# Vey.ie

Eoin Davey.
Problem solver/creator.
BSc. Computational Thinking.
Éireannach.

# The Second Puzzle: I Love Ironman

Opening the second puzzle we are greeted with this beautiful Web 1.0 site.

After we bask in the glow of this site for a few minutes we remember that this is a puzzle hunt and start looking for clues.

The links in the headers are mostly red herrings, although we can see in the guestbook traces of other players trying some script injection attacks.

At the bottom of the page there is some cryptic sounding text.

Let’s take a look at the HTML of this website to see if we can read this blocked off area.

That’s a lot of info, In fact it goes on for much longer than I show in that screenshot, there is over 700,000 characters of HTML in the hidden div on this site.

Let’s unhide it by removing the display:none attribute of the surrounding div.

Let’s take a closer look at the HTML, here’s some random samples.

<b class="llusthatthetargetyoupaidu" style="position:fixed;bottom:25px;">

<div style="position:fixed;top:791px;left:36px;">ht.Youareaveryrare</div>


Immediately we can see that the class names and text elements seem to be substrings of larger sentences. With a lot of Googling we can piece together that they are all excerpts from the script for Iron Man 1.

Unfortunately for us, this is another red herring, I wasted several hours collecting the script for Iron Man 1 and trying to form some sort of connection between the order that the substrings appear in the HTML and the script.
If for some reason you would like the entire script of Iron Man 1 compressed and stripped of special characters, you can get the fruits of my labour here.

## The Solution

If we look back at the text on the original site we can see that it says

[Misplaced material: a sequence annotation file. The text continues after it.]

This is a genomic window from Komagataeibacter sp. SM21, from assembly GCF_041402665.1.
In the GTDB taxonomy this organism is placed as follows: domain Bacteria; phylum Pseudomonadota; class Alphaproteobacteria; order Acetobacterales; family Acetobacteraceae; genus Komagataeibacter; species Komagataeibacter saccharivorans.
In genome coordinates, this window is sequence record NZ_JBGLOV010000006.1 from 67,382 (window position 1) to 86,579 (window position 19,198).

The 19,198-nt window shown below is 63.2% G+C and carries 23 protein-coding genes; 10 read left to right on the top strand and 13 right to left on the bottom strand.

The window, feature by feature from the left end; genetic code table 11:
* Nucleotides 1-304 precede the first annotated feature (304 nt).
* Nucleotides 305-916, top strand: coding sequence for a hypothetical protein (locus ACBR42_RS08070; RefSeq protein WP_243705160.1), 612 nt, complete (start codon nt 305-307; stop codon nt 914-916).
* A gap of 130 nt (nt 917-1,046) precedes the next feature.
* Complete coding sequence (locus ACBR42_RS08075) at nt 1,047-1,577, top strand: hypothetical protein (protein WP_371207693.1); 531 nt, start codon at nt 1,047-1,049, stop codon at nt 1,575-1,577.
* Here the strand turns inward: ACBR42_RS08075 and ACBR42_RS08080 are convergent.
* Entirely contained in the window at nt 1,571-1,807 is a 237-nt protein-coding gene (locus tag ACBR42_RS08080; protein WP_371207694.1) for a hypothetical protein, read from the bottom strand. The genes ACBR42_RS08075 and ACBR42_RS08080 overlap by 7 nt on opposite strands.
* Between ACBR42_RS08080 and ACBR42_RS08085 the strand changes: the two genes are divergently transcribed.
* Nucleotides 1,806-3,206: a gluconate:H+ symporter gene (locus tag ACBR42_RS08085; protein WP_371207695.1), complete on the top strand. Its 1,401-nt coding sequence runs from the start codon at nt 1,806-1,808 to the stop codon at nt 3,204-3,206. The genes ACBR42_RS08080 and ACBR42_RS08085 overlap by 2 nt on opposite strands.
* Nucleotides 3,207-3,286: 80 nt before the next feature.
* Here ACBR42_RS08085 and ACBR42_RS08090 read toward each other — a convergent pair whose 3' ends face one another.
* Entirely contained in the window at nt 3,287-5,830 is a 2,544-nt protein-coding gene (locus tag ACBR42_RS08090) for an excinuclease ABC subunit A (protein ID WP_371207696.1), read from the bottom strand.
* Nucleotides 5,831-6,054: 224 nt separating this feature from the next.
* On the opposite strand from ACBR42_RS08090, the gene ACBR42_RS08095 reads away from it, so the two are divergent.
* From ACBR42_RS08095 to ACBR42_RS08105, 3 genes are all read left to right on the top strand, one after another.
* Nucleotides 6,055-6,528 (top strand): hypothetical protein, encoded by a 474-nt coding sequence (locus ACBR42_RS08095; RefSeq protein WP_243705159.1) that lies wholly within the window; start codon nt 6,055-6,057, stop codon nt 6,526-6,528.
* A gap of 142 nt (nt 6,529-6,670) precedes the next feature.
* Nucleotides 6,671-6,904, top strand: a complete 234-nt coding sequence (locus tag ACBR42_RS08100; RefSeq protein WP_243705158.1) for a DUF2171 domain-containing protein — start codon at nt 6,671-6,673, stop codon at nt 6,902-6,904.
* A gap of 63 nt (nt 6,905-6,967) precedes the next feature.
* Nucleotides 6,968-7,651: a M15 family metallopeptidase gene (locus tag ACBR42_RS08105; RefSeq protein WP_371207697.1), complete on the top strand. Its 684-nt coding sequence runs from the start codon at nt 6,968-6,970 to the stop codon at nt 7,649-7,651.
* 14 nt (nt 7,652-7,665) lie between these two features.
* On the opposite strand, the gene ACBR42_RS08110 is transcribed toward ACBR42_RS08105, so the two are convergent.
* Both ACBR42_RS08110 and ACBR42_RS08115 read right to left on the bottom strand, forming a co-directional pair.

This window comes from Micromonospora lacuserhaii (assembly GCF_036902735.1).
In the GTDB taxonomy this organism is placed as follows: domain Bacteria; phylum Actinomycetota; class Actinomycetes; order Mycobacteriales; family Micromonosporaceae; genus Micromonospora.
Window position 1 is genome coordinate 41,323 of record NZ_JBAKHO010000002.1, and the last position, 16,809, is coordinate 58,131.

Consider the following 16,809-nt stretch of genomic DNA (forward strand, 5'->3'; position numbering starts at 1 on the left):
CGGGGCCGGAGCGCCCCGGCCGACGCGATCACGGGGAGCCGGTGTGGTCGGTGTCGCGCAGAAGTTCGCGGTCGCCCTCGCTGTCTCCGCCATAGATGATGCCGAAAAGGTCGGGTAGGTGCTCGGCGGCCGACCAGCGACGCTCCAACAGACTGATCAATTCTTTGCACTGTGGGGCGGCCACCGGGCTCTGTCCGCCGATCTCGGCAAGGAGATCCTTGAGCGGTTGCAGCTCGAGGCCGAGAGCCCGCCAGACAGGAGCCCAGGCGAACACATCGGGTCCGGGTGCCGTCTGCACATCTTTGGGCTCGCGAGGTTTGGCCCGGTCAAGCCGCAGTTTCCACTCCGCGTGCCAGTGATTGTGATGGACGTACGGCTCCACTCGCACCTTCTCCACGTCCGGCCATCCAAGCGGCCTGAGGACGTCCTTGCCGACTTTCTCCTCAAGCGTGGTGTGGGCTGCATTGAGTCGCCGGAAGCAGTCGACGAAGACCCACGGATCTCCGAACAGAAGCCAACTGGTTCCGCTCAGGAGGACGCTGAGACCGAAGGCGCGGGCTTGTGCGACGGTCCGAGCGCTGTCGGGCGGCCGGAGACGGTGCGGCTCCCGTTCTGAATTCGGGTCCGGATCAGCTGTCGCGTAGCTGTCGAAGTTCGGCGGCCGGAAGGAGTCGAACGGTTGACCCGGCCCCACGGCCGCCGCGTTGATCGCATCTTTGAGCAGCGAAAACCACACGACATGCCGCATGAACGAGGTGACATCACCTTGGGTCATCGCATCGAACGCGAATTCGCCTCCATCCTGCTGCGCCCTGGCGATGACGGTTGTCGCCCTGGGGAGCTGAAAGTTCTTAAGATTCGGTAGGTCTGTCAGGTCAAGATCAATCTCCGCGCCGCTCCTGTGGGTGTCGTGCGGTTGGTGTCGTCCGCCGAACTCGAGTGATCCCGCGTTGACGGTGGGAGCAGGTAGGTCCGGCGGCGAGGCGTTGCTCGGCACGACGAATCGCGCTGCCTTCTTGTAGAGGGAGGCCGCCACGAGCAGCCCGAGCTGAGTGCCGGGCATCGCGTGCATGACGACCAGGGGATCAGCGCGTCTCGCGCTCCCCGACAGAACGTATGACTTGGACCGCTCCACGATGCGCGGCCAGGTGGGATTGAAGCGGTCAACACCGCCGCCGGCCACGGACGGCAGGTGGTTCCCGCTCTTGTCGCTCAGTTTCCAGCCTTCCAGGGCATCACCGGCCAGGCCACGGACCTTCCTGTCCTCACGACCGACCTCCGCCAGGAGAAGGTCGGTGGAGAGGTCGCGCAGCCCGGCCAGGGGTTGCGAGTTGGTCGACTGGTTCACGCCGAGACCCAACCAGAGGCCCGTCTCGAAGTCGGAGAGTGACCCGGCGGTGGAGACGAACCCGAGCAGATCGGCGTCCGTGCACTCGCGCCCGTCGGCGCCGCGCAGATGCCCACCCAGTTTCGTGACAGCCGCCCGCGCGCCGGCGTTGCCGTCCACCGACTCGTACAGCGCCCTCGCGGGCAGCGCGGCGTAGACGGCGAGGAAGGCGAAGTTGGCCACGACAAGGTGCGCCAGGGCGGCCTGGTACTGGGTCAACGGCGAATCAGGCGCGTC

I bet Jarvis was just a bunch of IF statements strung together
Honestly if we could just untangle the internal workings we can find small bits of information
Like one character words?

Originally I thought this referred to the fact that all the HTML tags in the hidden HTML have single character names, a,b,c etc. There’s even a consistent mapping of class names to single character class names. But again, it turns out to be further distractions. As a last ditch effort I decided to see if I could find single character text elements in the HTML.

To my surprise, I found quite a few. Printing them out in-order of the HTML tree gave me this output

Great! There’s our answer, putting “flynn while moving” into the guesseract solves our second puzzle.

#### Side-note

I had written a Go application to parse the HTML file when I was trying all the different ideas I was having about class names, Iron Man 1 scripts, etc. I then used this to generate the final answer.

However if you thought of trying the real solution and didn’t want to write/use a HTML parser, you can solve this question with some linux primitives

grep -o '>.<' site.html | cut -c2-2 | tr -d '\n'


Outputs